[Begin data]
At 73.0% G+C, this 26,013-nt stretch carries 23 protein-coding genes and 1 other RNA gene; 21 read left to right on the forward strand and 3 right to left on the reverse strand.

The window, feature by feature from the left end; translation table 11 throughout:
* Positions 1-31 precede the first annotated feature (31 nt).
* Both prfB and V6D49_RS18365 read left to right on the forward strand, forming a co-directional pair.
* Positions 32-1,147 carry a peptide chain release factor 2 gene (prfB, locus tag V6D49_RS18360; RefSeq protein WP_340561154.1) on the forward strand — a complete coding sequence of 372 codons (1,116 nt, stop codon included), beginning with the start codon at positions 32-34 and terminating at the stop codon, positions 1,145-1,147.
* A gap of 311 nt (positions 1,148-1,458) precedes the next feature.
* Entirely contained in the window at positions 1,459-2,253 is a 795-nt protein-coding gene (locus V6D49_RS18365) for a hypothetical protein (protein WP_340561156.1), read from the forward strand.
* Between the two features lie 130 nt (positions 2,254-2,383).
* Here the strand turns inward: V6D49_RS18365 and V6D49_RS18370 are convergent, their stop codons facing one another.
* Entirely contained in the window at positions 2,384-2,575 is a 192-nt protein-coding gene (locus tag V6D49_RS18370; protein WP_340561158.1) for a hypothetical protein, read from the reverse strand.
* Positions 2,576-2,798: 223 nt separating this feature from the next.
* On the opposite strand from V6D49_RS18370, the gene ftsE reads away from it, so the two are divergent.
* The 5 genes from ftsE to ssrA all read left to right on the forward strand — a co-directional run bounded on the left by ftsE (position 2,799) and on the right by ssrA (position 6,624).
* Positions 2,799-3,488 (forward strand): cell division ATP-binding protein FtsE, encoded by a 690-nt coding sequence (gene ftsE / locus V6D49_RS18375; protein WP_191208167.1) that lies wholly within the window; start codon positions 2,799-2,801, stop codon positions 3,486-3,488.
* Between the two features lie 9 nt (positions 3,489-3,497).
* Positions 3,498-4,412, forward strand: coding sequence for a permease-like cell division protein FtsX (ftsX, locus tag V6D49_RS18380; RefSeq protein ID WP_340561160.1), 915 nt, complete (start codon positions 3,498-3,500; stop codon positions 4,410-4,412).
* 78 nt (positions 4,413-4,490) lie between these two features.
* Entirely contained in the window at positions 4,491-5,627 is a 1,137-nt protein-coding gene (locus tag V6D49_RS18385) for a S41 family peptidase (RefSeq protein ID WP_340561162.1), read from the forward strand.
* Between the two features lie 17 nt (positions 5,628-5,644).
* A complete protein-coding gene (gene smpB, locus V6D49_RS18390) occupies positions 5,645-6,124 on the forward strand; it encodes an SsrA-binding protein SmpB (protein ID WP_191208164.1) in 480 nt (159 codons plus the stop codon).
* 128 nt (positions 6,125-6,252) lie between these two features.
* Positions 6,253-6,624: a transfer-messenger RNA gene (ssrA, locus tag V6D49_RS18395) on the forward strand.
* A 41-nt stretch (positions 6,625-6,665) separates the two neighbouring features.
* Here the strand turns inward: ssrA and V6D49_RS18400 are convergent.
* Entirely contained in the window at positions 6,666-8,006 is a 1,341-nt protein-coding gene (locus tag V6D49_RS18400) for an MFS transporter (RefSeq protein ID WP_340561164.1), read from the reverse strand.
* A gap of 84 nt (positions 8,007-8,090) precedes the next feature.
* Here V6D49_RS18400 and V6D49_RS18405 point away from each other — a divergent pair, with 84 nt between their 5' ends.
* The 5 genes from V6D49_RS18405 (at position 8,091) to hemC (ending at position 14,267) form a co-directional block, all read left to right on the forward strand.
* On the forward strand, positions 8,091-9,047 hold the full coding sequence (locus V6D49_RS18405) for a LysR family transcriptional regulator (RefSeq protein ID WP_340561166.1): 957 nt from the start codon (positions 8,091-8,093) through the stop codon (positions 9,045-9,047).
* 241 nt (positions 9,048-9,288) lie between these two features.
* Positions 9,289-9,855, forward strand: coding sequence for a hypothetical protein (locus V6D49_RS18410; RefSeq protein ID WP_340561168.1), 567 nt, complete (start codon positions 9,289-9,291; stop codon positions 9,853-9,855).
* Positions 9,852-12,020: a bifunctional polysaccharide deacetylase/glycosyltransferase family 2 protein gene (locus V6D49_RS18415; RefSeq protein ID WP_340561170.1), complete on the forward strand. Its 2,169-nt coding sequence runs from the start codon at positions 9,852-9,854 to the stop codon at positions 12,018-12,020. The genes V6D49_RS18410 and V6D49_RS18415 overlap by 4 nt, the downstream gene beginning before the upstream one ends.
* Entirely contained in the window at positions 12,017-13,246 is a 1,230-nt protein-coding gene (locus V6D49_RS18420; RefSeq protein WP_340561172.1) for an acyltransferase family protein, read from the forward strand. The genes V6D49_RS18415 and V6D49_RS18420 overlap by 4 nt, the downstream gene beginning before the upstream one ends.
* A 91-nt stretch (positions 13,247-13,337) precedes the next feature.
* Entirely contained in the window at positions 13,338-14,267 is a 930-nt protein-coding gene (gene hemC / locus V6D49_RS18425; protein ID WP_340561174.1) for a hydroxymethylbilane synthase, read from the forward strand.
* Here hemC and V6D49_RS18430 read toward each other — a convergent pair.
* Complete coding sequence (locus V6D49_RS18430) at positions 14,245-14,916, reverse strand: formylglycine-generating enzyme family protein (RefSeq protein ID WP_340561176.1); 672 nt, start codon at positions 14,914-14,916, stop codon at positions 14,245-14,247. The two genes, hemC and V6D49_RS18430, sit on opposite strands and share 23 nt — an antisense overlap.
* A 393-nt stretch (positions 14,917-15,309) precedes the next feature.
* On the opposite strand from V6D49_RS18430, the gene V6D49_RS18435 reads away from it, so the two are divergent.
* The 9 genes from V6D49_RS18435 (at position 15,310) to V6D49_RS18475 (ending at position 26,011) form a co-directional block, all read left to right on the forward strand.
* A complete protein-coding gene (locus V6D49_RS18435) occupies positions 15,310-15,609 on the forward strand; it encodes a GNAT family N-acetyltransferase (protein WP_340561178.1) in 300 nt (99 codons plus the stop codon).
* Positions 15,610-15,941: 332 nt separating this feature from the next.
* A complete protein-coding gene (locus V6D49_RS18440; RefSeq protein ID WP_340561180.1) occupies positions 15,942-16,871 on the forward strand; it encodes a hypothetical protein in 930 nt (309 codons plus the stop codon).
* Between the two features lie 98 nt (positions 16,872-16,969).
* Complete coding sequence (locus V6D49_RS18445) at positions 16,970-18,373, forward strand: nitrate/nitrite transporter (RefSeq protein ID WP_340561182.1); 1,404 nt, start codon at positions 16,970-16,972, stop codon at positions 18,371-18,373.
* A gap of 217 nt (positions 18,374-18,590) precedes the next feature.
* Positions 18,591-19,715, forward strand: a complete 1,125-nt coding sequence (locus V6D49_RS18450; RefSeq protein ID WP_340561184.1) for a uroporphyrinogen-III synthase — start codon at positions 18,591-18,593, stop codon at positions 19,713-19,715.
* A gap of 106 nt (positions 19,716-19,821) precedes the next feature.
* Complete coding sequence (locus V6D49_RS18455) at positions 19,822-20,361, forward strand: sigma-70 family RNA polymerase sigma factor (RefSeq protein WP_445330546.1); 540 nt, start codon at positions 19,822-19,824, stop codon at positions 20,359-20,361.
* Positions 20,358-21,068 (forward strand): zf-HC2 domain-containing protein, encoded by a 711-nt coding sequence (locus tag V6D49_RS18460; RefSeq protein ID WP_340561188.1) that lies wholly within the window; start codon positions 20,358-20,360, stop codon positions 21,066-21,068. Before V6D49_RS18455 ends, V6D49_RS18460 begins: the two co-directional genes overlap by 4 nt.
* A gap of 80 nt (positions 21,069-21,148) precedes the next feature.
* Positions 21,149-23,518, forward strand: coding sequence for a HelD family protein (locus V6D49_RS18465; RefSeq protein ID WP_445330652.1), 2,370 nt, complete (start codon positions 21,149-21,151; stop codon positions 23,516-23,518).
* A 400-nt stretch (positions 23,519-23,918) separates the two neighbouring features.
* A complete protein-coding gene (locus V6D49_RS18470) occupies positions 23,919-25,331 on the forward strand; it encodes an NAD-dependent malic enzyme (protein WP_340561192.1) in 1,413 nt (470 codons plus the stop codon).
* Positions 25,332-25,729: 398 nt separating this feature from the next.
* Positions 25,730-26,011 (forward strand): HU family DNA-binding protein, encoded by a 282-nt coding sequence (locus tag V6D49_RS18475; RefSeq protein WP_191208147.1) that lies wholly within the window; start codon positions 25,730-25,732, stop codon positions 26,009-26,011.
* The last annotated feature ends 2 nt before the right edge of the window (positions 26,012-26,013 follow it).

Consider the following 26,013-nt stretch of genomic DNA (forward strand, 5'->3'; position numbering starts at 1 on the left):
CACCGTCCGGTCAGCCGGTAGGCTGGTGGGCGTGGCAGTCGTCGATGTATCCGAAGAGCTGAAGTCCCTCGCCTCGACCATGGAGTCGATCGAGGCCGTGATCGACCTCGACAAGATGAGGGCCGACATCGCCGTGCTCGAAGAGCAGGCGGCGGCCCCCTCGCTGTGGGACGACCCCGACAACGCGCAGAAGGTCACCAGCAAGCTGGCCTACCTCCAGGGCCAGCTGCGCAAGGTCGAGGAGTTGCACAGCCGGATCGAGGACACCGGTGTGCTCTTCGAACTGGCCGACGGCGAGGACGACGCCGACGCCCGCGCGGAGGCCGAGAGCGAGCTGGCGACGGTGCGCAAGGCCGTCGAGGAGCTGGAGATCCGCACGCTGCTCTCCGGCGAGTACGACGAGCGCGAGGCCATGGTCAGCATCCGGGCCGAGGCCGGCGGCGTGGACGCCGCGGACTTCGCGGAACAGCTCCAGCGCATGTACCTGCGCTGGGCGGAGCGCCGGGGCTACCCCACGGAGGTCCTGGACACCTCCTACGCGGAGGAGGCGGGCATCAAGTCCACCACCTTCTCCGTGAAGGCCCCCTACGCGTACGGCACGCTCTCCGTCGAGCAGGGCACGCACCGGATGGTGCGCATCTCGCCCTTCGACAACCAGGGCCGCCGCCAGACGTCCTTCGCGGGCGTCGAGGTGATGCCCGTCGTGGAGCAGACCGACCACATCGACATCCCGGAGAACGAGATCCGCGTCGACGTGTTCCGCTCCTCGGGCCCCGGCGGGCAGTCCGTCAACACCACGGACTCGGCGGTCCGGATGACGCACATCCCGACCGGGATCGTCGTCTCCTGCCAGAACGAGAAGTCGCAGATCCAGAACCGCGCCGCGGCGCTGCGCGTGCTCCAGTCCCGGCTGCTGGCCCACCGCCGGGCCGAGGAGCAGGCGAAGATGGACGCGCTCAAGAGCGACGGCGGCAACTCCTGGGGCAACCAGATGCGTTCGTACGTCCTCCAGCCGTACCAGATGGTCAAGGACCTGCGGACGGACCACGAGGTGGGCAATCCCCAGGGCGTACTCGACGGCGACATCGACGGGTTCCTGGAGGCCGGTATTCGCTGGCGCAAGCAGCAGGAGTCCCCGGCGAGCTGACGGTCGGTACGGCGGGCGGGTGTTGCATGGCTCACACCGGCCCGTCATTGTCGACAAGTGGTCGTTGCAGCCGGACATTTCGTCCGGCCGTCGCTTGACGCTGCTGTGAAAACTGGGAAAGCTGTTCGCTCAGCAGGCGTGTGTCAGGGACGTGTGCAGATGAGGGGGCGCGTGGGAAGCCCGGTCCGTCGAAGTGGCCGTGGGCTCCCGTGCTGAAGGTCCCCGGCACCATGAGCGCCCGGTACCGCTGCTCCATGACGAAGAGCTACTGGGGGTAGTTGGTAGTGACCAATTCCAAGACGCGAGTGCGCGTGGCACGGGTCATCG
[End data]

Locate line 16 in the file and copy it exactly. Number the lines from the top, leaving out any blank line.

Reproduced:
* Positions 3,498-4,412, forward strand: coding sequence for a permease-like cell division protein FtsX (ftsX, locus tag V6D49_RS18380; RefSeq protein ID WP_340561160.1), 915 nt, complete (start codon positions 3,498-3,500; stop codon positions 4,410-4,412).